Fracking in Maryland

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Fracking in Maryland

 

The nationwide debate about hydraulic fracturing, or fracking, is now coming to the forefront in Maryland.  Fracking is a process for extracting natural gas that involves drilling into Marcellus shale rock and then pumping water and chemicals inside to release the gas. Western Maryland is home to a large reserve of Marcellus Shale, but as of yet, it has not been exploited for its natural gas. In October 2017, the state’s two year moratorium on fracking is set to expire, so proponents and adversaries of the process are advocating for new legislature.

Those who support fracking, including Gov. Larry Hogan, argue that instituting the practice will boost Western Maryland’s economy. Delegate Wendell Beitzel, perhaps the strongest supporter, argues that “…just the leases alone would be a big infusion of cash into landowners and farmers”.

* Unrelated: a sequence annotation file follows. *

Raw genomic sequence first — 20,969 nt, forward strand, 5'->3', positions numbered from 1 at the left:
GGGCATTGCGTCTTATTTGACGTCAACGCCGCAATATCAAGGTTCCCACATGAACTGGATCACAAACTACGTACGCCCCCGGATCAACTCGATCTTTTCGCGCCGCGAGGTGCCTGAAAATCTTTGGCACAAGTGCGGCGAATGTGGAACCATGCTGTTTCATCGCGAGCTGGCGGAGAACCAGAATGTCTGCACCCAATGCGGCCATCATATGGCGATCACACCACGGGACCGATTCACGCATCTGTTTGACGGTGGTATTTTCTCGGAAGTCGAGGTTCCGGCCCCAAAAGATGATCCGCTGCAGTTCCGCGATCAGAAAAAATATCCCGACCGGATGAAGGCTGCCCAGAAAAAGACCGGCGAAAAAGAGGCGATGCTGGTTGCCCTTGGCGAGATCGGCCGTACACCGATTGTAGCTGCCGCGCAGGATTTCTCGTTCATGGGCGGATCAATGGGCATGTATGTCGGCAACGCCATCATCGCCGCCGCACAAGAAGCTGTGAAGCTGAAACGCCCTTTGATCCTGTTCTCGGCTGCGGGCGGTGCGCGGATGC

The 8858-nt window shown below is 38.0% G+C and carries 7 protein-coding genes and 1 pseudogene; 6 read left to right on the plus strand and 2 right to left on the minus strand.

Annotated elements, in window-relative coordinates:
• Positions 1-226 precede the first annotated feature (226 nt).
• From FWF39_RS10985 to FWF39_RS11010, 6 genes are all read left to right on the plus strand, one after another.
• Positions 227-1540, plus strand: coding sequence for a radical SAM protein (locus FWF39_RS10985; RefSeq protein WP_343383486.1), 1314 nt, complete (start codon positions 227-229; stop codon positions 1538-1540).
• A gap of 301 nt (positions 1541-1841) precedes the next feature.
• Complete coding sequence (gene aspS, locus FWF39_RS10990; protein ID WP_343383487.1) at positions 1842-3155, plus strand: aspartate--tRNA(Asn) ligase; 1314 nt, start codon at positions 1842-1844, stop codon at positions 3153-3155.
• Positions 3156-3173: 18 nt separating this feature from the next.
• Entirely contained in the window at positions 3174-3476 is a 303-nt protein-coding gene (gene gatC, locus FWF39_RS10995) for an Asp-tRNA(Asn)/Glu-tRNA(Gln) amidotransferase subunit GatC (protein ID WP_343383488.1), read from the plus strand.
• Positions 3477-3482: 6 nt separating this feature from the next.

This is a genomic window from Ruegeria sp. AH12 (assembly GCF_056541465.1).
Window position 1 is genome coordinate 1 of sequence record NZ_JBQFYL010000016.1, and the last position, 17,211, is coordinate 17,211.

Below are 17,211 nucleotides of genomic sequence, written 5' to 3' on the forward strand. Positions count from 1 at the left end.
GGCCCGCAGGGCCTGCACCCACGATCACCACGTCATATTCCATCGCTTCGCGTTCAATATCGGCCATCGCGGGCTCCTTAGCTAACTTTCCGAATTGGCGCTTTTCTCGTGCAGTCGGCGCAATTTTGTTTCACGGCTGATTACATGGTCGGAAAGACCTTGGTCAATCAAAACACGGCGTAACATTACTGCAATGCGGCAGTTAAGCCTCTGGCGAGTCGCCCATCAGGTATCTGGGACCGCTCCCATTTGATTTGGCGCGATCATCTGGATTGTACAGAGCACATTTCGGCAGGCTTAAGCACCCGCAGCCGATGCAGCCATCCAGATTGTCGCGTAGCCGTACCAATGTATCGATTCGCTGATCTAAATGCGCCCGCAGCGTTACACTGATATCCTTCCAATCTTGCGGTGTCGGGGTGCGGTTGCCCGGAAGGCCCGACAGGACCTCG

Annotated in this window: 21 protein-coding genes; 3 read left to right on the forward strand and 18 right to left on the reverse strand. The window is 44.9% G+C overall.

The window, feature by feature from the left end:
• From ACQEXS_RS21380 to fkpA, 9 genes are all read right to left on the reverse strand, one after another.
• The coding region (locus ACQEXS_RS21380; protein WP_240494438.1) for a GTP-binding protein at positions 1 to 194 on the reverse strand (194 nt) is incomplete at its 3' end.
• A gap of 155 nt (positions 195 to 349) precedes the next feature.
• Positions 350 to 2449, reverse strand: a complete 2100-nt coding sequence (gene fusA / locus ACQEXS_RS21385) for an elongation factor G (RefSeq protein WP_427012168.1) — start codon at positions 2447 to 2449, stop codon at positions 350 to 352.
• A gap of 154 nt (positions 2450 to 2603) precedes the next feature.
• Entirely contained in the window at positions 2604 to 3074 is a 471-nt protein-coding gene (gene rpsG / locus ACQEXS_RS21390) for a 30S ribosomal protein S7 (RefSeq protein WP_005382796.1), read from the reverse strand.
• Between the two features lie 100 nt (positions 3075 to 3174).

Opponents refute Beitzel’s remarks, and argue that fracking would be detrimental to the economy.  Western Maryland’s economy right now is based on tourism at parks such as Deep Creek Lake, but Steve Green of High Mountain Sports argues that fracking would hurt tourism because, “When you go on vacation, you don’t want to be in a heavy industrialized zone”. In addition, while adversaries acknowledge that fracking will create jobs, they point out that these jobs are temporary and are often taken by out of state workers.  In addition to economic issues, Western Maryland residents have raised concerns about water contamination and general health.  Exposure to some of the chemicals used in fracking has been linked to birth defects, asthma, cancer, and problems with the nervous system.  

Maryland residents have not been shy about standing up for what they believe in: three towns have already banned fracking permanently and over 35,000 petitions and letters have been written protesting the possible implementation.  While it seems a permanent bans is unlikely with the support of the governor and many Republicans in congress, it is likely that the moratorium will be renewed this coming fall.  

 

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Fracking in Maryland